Languages Are Still a Major Barrier to Global Science
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Amano, T., González-Varo, J., & Sutherland, W. (2016). Languages Are Still a Major Barrier to Global Science. PLoS Biology, 14 (12. e2000933)https://doi.org/10.1371/journal.pbio.2000933
While it is recognized that language can pose a barrier to the transfer of scientific knowledge, the convergence on English as the global language of science may suggest that this problem has been resolved. However, our survey searching Google Scholar in 16 languages revealed that 35.6% of 75,513 scientific documents on biodiversity conservation published in 2014 were not in English. Ignoring such non-English knowledge can cause biases in our understanding of study systems. Furthermore, as publication in English has become prevalent, scientific knowledge is often unavailable in local languages. This hinders its use by field practitioners and policy makers for local environmental issues; 54% of protected area directors in Spain identified languages as a barrier. We urge scientific communities to make a more concerted effort to tackle this problem and propose potential approaches both for compiling non-English scientific knowledge effectively and for enhancing the multilingualization of new and existing knowledge available only in English for the users of such knowledge.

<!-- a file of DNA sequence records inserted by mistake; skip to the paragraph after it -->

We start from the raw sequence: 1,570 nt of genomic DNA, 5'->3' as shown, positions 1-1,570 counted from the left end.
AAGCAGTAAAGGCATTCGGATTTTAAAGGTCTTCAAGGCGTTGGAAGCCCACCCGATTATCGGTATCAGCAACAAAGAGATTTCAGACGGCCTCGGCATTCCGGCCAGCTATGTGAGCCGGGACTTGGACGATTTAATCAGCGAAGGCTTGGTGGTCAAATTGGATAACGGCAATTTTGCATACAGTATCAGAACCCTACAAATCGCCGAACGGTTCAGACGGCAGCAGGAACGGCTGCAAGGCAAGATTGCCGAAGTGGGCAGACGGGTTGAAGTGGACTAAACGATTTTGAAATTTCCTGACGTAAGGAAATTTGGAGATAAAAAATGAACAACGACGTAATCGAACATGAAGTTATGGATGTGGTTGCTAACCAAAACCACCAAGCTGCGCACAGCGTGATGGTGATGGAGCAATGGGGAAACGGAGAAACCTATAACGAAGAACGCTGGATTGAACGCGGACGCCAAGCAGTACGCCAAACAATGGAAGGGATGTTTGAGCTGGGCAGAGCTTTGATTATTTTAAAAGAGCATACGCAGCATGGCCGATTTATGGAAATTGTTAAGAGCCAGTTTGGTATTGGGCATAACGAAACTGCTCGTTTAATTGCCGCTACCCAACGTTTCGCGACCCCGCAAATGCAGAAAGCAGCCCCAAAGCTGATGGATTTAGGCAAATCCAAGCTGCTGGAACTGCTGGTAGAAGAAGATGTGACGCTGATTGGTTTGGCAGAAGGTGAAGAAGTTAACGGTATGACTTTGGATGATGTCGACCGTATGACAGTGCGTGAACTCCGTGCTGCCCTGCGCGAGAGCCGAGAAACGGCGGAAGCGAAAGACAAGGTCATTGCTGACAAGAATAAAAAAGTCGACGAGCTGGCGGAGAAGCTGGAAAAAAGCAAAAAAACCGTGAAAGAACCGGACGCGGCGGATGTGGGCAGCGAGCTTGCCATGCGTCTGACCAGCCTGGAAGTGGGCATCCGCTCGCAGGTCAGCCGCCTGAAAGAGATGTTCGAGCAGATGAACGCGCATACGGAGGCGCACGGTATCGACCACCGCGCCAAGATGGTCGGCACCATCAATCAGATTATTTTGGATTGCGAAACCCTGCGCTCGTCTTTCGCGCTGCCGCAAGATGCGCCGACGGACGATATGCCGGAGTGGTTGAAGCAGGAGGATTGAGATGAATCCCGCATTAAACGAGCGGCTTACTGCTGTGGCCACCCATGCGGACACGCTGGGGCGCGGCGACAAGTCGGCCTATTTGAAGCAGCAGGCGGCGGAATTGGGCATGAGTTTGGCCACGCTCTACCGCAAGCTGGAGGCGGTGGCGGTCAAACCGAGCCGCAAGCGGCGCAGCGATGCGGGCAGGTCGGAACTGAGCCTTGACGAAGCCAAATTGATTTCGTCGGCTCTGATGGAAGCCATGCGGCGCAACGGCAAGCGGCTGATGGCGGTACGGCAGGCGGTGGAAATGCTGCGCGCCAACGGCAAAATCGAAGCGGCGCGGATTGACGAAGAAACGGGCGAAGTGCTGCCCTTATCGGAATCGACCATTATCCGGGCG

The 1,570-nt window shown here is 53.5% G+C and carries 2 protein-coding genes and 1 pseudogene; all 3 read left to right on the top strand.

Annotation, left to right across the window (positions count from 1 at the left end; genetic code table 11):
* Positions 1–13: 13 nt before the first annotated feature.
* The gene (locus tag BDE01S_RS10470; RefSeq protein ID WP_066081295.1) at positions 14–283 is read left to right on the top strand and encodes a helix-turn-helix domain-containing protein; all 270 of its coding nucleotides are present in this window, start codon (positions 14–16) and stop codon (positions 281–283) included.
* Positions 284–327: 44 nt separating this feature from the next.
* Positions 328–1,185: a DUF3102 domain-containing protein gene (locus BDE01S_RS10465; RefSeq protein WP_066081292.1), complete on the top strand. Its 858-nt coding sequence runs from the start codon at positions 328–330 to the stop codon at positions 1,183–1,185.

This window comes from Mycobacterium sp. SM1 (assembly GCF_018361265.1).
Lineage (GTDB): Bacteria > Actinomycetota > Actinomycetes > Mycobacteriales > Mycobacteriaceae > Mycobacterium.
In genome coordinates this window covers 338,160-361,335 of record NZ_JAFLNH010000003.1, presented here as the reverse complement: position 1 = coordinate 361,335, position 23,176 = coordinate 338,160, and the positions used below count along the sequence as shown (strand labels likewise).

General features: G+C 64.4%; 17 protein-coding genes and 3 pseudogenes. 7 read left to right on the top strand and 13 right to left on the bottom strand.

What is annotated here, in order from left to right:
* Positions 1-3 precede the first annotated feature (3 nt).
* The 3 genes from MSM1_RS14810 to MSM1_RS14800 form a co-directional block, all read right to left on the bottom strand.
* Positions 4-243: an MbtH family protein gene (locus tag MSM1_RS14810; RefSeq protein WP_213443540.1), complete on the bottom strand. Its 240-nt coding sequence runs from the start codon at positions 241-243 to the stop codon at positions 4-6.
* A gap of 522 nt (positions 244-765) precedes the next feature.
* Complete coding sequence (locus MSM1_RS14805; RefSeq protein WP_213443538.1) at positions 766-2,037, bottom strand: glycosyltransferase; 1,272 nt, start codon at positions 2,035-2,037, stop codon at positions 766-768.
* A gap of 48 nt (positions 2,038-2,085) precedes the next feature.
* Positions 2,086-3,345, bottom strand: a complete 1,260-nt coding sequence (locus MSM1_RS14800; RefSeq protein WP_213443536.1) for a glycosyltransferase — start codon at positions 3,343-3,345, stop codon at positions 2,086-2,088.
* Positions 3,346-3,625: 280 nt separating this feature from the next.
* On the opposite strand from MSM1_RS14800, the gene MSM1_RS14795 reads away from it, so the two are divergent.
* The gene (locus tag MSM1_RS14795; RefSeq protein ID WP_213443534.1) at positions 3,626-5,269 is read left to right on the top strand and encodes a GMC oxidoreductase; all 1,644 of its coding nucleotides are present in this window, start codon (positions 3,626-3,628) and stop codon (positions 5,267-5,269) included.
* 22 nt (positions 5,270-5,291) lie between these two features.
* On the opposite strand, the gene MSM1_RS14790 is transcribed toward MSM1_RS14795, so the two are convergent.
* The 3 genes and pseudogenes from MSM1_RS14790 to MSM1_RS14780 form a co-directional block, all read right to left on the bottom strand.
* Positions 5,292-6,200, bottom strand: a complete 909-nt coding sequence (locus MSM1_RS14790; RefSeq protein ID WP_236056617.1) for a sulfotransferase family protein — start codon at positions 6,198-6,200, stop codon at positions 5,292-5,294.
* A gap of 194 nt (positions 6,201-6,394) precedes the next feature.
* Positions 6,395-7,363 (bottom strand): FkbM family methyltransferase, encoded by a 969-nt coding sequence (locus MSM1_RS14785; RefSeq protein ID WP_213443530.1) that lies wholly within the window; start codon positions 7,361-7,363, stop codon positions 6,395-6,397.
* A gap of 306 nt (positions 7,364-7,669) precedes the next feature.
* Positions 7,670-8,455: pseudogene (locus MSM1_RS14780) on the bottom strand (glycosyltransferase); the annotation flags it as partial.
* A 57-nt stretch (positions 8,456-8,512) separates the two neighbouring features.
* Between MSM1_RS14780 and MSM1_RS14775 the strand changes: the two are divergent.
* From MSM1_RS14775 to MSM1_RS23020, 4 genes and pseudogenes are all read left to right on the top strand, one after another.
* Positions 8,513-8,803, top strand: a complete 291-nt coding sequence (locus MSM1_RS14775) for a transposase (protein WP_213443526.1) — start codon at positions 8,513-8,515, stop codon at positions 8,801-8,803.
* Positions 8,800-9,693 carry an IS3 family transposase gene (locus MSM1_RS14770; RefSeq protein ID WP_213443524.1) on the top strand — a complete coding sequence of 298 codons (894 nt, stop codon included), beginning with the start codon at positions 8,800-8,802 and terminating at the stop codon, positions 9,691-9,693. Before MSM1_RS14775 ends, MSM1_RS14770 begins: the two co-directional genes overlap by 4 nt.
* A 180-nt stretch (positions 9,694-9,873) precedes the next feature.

European Commission’s Marie Curie International Incoming Fellowship Programme (grant number PIIF-GA-2011-303221). Received by TA. The funder had no role in study design, data collection and analysis, decision to publish, or preparation of the manuscript. European Commission's Marie Sklodowska-Curie Actions (grant number H2020-MSCA-IF-2014- 656572). Received by JPGV. The funder had no role in study design, data collection and analysis, decision to publish, or preparation of the manuscript. Isaac Newton Trust (grant number 15.23(s)).
European Commission Horizon 2020 (H2020) Marie Sk?odowska-Curie actions (656572)
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External DOI: https://doi.org/10.1371/journal.pbio.2000933
This record's URL: https://www.repository.cam.ac.uk/handle/1810/262235
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